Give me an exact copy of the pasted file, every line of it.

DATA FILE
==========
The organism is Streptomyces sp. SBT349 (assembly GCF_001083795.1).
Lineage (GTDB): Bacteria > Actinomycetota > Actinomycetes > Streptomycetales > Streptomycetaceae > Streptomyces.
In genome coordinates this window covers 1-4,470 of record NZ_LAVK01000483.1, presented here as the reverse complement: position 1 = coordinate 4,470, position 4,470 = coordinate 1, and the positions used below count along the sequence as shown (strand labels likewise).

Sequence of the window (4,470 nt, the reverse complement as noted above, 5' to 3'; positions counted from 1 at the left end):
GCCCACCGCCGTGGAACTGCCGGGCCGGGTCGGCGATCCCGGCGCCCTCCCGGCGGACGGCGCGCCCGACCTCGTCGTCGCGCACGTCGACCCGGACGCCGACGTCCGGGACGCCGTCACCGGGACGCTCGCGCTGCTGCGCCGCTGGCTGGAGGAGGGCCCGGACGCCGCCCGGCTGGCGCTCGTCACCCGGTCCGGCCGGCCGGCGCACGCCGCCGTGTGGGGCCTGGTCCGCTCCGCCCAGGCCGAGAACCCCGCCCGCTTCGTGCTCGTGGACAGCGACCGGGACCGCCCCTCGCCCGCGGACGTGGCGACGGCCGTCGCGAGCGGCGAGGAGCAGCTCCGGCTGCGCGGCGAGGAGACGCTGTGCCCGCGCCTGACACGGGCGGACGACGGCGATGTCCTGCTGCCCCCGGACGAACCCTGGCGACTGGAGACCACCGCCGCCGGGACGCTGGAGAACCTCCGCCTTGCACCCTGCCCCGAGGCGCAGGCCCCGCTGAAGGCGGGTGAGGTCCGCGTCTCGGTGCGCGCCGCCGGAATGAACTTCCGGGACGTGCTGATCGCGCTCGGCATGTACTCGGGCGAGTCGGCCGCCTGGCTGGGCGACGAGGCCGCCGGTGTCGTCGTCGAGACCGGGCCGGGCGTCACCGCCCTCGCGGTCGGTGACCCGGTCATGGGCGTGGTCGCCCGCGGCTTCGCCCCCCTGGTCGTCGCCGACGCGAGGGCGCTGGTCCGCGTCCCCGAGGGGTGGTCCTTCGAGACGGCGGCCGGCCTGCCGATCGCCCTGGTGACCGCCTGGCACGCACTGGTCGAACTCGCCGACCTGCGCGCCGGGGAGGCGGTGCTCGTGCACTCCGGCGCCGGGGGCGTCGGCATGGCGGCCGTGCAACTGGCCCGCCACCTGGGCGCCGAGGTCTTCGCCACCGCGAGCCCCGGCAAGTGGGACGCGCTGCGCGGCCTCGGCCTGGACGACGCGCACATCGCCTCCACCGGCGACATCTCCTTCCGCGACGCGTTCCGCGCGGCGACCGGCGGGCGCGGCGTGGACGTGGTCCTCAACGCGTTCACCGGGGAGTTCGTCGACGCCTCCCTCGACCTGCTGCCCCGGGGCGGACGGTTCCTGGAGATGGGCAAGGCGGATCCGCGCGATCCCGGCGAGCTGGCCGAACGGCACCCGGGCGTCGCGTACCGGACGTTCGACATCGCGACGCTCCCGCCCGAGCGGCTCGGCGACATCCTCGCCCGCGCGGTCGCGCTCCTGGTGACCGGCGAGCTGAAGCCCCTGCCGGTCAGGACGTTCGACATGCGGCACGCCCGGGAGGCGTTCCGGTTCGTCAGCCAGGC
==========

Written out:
The organism is Streptomyces sp. SBT349 (assembly GCF_001083795.1).
Lineage (GTDB): Bacteria > Actinomycetota > Actinomycetes > Streptomycetales > Streptomycetaceae > Streptomyces.
In genome coordinates this window covers 1-4,470 of record NZ_LAVK01000483.1, presented here as the reverse complement: position 1 = coordinate 4,470, position 4,470 = coordinate 1, and the positions used below count along the sequence as shown (strand labels likewise).

Sequence of the window (4,470 nt, the reverse complement as noted above, 5' to 3'; positions counted from 1 at the left end):
GCCCACCGCCGTGGAACTGCCGGGCCGGGTCGGCGATCCCGGCGCCCTCCCGGCGGACGGCGCGCCCGACCTCGTCGTCGCGCACGTCGACCCGGACGCCGACGTCCGGGACGCCGTCACCGGGACGCTCGCGCTGCTGCGCCGCTGGCTGGAGGAGGGCCCGGACGCCGCCCGGCTGGCGCTCGTCACCCGGTCCGGCCGGCCGGCGCACGCCGCCGTGTGGGGCCTGGTCCGCTCCGCCCAGGCCGAGAACCCCGCCCGCTTCGTGCTCGTGGACAGCGACCGGGACCGCCCCTCGCCCGCGGACGTGGCGACGGCCGTCGCGAGCGGCGAGGAGCAGCTCCGGCTGCGCGGCGAGGAGACGCTGTGCCCGCGCCTGACACGGGCGGACGACGGCGATGTCCTGCTGCCCCCGGACGAACCCTGGCGACTGGAGACCACCGCCGCCGGGACGCTGGAGAACCTCCGCCTTGCACCCTGCCCCGAGGCGCAGGCCCCGCTGAAGGCGGGTGAGGTCCGCGTCTCGGTGCGCGCCGCCGGAATGAACTTCCGGGACGTGCTGATCGCGCTCGGCATGTACTCGGGCGAGTCGGCCGCCTGGCTGGGCGACGAGGCCGCCGGTGTCGTCGTCGAGACCGGGCCGGGCGTCACCGCCCTCGCGGTCGGTGACCCGGTCATGGGCGTGGTCGCCCGCGGCTTCGCCCCCCTGGTCGTCGCCGACGCGAGGGCGCTGGTCCGCGTCCCCGAGGGGTGGTCCTTCGAGACGGCGGCCGGCCTGCCGATCGCCCTGGTGACCGCCTGGCACGCACTGGTCGAACTCGCCGACCTGCGCGCCGGGGAGGCGGTGCTCGTGCACTCCGGCGCCGGGGGCGTCGGCATGGCGGCCGTGCAACTGGCCCGCCACCTGGGCGCCGAGGTCTTCGCCACCGCGAGCCCCGGCAAGTGGGACGCGCTGCGCGGCCTCGGCCTGGACGACGCGCACATCGCCTCCACCGGCGACATCTCCTTCCGCGACGCGTTCCGCGCGGCGACCGGCGGGCGCGGCGTGGACGTGGTCCTCAACGCGTTCACCGGGGAGTTCGTCGACGCCTCCCTCGACCTGCTGCCCCGGGGCGGACGGTTCCTGGAGATGGGCAAGGCGGATCCGCGCGATCCCGGCGAGCTGGCCGAACGGCACCCGGGCGTCGCGTACCGGACGTTCGACATCGCGACGCTCCCGCCCGAGCGGCTCGGCGACATCCTCGCCCGCGCGGTCGCGCTCCTGGTGACCGGCGAGCTGAAGCCCCTGCCGGTCAGGACGTTCGACATGCGGCACGCCCGGGAGGCGTTCCGGTTCGTCAGCCAGGC